Transcatheter aortic valve implantation, or TAVI, is a minimally invasive procedure used to replace a too-tight heart valve. It is a good alternative to open heart surgery for patients who have aortic valve stenosis, a narrowing or calcification of the aortic valve. By replacing the faulty valve with an artificial one, this procedure allows oxygen-rich blood to flow away from the heart and deliver oxygen to the rest of the body.
German heart specialists are pioneers in the field of minimally invasive heart procedures. By pushing for research in the direction of minimally invasive procedures, they have made heart surgery safer and more accessible for patients. German heart centers perform a high number of catheter-assisted heart procedures every year and have accumulated extensive experience even in these relatively new operative techniques.
Aortic valve stenosis: blocking the flow of blood from the heart
Heart valves are important to keep blood flowing in the right direction as it enters and leaves the heart. Valve-related problems disrupt blood flow and prevent oxygenated blood from being delivered efficiently to the body’s organs to keep them functioning. A heart valve may be too loose, resulting in a backflow of blood called regurgitation, or too tight, in which blood cannot easily pass through. A too-tight valve is known as stenosis, and it can occur in any of the heart’s four major valves.
The TAVI procedure is a treatment for aortic valve stenosis, or a too-tight aortic valve.
Accessing the heart through the circulatory system
TAVI, also known as TAVR, is a minimally-invasive procedure performed via catheter, meaning the heart is accessed through a long, narrow tube inserted through another part of the body. This means doctors can replace the valve without opening the chest, making the surgery far less invasive than traditional open heart surgery. A TAVI procedure may be a good treatment option or patients who are not candidates for open heart surgery.
In this procedure, a doctor threads a catheter into the heart and through the faulty valve, then uses a medical balloon to push open the valve’s flaps, or leaflets. Then, an artificial or animal valve is threaded into place in the middle of the old valve, also using the catheter. The new valve is held in place by the leaflets of the old valve, and blood can begin immediately flowing through the new valve. Once the doctor is sure the new valve is positioned correctly and held firmly in place, they release the valve and remove the catheter. After a short hospital stay, the patient can return home.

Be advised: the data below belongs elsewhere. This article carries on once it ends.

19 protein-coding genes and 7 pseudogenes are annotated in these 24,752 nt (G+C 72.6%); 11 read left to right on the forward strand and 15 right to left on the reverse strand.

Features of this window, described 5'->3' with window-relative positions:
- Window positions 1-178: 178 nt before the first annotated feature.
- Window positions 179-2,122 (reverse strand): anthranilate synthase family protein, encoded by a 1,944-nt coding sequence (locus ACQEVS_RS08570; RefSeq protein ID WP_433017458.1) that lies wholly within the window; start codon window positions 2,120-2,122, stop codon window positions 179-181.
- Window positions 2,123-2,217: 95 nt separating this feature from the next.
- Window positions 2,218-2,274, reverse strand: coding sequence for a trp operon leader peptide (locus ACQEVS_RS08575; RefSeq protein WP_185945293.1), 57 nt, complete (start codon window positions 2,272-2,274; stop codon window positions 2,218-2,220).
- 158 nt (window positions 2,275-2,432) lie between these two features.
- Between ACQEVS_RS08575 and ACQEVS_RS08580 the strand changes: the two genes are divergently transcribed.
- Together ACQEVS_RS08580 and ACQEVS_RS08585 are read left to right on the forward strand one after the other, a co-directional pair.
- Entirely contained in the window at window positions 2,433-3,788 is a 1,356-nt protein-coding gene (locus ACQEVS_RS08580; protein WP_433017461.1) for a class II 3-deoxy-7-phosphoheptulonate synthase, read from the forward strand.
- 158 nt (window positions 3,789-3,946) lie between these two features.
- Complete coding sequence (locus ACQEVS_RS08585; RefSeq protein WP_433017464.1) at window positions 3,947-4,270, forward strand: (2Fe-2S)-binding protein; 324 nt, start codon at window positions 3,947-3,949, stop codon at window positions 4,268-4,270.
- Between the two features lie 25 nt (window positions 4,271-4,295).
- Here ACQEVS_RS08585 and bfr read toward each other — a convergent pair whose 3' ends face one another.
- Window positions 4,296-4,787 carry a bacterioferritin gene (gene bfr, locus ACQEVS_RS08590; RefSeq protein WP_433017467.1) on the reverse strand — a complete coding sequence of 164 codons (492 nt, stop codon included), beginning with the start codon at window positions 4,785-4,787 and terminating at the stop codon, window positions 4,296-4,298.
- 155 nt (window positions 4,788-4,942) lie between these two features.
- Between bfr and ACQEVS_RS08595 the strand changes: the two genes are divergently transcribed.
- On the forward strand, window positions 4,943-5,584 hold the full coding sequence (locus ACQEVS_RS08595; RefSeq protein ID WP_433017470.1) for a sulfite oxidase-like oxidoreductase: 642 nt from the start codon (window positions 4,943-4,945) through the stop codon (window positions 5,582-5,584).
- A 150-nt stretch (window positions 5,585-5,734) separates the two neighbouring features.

Advantages of TAVI in Germany
The biggest advantage of minimally invasive heart procedures such as TAVI is that they can also be performed on heart disease patients who, for a number of reasons, should not undergo open heart surgery. Elderly patients, people with co-morbidities and people who have had previous heart surgeries are all examples of people who would be recommended against traditional heart surgery but who may benefit from a minimally invasive procedure. Even patients who are candidates for open heart surgery may benefit from the smaller incisions, shorter recovery time and lower risk of complications of the TAVI.
European medical professionals pioneered transcatheter heart procedures in the early 2000s, and the technique was introduced in Europe in 2007. The procedures were approved for use in the U.S. five years later, meaning European doctors have been performing such procedures for longer, have more experience, and the procedure’s availability is more widespread.
Heart procedures in Germany are typically performed by a highly skilled, interdisciplinary team of different heart specialists in hybrid operating rooms to provide patients with safe and comprehensive medical care. To learn more about heart surgery in Germany, contact us and we can provide more information.